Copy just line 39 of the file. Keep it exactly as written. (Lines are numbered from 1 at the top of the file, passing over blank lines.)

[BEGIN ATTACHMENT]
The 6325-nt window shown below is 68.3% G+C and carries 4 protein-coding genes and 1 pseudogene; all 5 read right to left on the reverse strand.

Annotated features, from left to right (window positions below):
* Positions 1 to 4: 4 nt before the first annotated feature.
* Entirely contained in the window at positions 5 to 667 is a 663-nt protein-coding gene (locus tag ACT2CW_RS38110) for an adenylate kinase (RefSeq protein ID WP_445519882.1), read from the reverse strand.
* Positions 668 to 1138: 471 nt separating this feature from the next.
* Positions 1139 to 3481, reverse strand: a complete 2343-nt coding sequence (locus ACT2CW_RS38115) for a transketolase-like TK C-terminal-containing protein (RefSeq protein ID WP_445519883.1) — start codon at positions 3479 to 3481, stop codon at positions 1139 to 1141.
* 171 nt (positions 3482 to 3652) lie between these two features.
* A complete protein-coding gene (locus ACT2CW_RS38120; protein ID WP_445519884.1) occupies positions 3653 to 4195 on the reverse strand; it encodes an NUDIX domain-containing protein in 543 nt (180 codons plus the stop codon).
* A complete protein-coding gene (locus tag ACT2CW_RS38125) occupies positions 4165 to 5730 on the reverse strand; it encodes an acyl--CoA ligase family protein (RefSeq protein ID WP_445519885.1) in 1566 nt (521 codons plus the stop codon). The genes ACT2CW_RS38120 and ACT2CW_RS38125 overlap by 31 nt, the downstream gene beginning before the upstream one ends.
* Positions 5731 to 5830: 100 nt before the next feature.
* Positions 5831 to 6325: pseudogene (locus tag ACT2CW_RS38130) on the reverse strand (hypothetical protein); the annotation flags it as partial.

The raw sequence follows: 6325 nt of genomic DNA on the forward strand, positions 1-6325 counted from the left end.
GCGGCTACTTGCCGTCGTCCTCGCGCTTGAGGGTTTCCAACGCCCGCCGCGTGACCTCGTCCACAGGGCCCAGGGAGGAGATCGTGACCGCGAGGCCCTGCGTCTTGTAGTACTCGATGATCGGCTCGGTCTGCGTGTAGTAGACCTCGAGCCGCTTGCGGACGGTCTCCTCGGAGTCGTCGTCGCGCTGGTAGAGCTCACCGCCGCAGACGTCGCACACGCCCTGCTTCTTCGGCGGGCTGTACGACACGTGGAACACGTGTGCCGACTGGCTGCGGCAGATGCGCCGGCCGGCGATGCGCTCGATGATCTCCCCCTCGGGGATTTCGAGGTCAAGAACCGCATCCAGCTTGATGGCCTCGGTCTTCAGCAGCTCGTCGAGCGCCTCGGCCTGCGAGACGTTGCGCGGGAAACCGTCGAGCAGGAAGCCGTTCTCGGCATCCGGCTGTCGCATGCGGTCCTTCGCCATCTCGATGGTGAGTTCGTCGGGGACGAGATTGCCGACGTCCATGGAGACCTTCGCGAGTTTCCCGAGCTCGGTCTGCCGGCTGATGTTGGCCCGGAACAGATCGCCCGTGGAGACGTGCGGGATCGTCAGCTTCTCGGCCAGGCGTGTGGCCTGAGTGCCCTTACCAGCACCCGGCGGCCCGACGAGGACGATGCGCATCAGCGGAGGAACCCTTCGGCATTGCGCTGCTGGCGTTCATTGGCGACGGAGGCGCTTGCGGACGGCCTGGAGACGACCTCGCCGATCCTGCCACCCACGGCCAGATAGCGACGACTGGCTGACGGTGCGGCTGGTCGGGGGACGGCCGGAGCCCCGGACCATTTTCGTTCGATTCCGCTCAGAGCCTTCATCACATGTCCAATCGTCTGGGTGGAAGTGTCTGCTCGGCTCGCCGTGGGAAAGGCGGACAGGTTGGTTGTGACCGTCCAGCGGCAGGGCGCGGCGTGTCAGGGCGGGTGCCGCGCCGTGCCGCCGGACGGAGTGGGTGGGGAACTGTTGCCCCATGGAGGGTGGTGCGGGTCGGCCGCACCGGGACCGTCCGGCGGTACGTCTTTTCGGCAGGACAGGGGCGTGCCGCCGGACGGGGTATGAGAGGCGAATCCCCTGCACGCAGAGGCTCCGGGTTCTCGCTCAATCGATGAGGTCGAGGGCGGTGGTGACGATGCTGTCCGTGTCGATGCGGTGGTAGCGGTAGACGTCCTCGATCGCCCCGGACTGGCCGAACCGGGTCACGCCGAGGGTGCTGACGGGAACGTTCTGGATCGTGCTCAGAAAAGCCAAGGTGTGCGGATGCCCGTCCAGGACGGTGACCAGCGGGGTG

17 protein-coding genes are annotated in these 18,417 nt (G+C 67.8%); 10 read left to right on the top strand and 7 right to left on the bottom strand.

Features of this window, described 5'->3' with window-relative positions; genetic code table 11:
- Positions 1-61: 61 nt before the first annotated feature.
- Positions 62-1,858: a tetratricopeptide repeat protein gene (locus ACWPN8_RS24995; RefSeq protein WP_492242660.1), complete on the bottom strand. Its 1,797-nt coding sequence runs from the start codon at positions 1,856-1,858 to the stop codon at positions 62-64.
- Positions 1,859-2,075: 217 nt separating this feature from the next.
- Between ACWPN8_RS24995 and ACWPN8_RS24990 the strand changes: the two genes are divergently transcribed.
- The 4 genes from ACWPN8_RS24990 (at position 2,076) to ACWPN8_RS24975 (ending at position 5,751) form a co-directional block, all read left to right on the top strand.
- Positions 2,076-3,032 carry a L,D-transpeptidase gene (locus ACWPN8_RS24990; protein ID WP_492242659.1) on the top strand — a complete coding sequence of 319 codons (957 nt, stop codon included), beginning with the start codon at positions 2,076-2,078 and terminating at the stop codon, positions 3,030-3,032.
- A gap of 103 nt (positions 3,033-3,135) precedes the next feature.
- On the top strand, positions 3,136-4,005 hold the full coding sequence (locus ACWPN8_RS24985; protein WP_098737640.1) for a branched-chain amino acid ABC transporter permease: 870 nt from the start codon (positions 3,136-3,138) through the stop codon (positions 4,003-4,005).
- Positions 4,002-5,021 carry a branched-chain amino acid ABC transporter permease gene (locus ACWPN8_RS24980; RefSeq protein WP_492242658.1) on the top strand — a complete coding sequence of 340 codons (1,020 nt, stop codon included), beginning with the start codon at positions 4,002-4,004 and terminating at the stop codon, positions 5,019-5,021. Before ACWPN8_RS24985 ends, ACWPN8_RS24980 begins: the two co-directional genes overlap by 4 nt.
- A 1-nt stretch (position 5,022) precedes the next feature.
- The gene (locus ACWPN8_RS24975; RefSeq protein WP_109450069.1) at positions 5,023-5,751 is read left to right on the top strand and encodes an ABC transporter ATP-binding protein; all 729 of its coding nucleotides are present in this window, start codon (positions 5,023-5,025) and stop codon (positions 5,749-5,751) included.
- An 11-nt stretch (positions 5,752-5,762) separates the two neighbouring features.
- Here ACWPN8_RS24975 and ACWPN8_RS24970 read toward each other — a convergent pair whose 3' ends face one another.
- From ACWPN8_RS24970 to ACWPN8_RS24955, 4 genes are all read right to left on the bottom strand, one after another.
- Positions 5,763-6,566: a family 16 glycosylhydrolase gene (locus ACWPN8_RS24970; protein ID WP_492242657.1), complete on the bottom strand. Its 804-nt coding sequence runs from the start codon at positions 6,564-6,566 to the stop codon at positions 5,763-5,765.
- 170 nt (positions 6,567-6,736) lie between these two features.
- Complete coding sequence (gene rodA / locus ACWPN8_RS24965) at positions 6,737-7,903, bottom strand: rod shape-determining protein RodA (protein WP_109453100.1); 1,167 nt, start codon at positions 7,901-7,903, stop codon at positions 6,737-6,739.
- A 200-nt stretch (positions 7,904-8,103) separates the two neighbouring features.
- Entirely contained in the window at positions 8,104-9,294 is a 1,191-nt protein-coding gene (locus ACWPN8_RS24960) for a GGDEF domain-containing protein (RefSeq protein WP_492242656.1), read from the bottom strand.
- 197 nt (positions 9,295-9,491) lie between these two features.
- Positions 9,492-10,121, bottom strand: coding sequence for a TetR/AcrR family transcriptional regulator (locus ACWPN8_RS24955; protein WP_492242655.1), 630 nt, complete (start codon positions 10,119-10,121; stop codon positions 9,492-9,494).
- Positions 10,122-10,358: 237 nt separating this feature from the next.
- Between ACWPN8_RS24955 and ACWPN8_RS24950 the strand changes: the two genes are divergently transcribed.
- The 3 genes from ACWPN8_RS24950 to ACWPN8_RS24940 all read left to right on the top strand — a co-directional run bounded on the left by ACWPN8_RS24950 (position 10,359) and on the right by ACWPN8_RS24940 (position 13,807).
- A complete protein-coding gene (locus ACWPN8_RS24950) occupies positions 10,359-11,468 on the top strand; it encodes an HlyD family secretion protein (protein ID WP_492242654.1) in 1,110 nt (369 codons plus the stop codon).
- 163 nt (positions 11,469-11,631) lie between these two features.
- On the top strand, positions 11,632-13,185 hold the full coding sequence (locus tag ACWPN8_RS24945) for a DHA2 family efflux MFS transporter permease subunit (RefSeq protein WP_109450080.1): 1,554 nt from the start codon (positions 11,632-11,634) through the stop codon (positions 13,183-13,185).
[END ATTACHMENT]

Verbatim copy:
- The 3 genes from ACWPN8_RS24950 to ACWPN8_RS24940 all read left to right on the top strand — a co-directional run bounded on the left by ACWPN8_RS24950 (position 10,359) and on the right by ACWPN8_RS24940 (position 13,807).